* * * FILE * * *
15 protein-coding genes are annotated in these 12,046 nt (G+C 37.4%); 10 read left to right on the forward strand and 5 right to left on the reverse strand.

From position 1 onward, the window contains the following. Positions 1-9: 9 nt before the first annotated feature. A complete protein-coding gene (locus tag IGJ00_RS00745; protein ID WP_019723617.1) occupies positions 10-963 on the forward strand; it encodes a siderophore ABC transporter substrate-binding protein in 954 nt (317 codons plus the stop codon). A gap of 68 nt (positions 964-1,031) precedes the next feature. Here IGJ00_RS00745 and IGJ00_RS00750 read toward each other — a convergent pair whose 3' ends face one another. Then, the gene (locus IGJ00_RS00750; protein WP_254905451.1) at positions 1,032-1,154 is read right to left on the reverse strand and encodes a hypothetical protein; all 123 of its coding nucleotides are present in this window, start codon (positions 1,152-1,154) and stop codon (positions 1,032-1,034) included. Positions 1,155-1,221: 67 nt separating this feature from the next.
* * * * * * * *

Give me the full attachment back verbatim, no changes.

15 protein-coding genes are annotated in these 12,046 nt (G+C 37.4%); 10 read left to right on the forward strand and 5 right to left on the reverse strand.

From position 1 onward, the window contains the following. Positions 1-9: 9 nt before the first annotated feature. A complete protein-coding gene (locus tag IGJ00_RS00745; protein ID WP_019723617.1) occupies positions 10-963 on the forward strand; it encodes a siderophore ABC transporter substrate-binding protein in 954 nt (317 codons plus the stop codon). A gap of 68 nt (positions 964-1,031) precedes the next feature. Here IGJ00_RS00745 and IGJ00_RS00750 read toward each other — a convergent pair whose 3' ends face one another. Then, the gene (locus IGJ00_RS00750; protein WP_254905451.1) at positions 1,032-1,154 is read right to left on the reverse strand and encodes a hypothetical protein; all 123 of its coding nucleotides are present in this window, start codon (positions 1,152-1,154) and stop codon (positions 1,032-1,034) included. Positions 1,155-1,221: 67 nt separating this feature from the next.